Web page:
The new novel from acclaimed Room author Emma Donoghue follows nurse Julia Power as she works in a maternity ward in Dublin, in 1918, at the height of the Spanish flu epidemic.
The tale begins in Dublin in 1918, so immediately we have the conflicting political views from supporters of the martyrs of 1916, and the families and friends of those who died on the battlefields of WW1.
This is relevant, as our protagonist's brother is permanently mute from shell-shock after returning from service in the trenches. The elusive and indeed real-life Kathleen Lynn (1874 –1955), Sinn Féin politician, activist and medical doctor who is shockingly unknown in modern Irish history for her work done in the foundation of Irish independence, mainly functions as a shadowy mentor type figure to our protagonist. The rumours that circulate around her serve as scandalous gossip that dog her through the hospital.
The story is well-paced and gripping, but with graphic descriptions of childbirth, so not for the queasy or squeamish, although very informative about labour and women's health that is normally glossed over or left out entirely in popular fiction.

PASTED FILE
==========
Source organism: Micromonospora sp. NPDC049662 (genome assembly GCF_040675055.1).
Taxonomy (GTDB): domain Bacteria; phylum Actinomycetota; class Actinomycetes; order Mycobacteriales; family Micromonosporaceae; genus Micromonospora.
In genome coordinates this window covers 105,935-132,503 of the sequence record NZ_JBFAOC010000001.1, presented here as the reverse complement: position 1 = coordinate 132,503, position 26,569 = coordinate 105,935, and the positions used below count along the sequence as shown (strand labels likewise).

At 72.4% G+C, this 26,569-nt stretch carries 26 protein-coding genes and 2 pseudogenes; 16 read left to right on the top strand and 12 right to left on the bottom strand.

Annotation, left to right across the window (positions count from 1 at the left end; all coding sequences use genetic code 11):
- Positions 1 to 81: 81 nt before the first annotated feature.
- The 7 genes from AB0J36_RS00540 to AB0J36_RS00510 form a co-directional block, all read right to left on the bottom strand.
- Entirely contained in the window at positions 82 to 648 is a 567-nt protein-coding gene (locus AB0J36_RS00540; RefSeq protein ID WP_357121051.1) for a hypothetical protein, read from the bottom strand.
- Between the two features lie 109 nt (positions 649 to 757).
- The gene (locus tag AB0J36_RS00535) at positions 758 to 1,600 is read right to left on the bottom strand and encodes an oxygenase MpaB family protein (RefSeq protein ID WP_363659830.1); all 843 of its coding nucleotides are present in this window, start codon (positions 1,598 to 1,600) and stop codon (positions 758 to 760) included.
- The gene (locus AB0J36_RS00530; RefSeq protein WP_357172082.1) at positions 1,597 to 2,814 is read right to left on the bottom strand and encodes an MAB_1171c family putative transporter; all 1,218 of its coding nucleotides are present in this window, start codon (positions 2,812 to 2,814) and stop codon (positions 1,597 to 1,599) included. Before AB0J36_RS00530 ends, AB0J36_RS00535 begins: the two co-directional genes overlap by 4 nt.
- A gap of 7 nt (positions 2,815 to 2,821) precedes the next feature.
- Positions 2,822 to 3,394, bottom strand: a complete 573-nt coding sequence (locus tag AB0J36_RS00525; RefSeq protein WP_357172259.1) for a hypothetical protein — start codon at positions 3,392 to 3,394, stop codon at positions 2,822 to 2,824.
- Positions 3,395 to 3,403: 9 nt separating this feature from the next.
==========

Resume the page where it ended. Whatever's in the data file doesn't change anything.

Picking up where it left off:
I won't give away any spoilers, but this book is very fast-paced, and due to the high speed of different plot points, character deaths and the revealing of tragic backstories, both the romance at the end of the novel and the baby seemed gratuitous. It also seemed so sudden that it gave me whiplash.
I did find this an uncomfortable read, mainly because for me, literary fiction is always an escape. The oppressive atmosphere created by the Spanish flu pandemic in the novel, and even phrases like 'contagion’, ‘face masks’ and ‘quarantine’ meant I wasn't able to fully escape the anxious fear of Ireland in the grips of Covid-19.
I suppose it only highlighted how far we have come in terms of medical advancement, with hospitals no
longer run by holy orders and the improved development of medical technology. Still the general atmosphere was too similar to what we as a country have lived through in recent months for me to enjoy it fully.
In sum, however, The Pull of the Stars is a very good read, very graphic, but perhaps not at sufficient historical distance to escape the current collective air of gloom and anxiety as Covid rampages.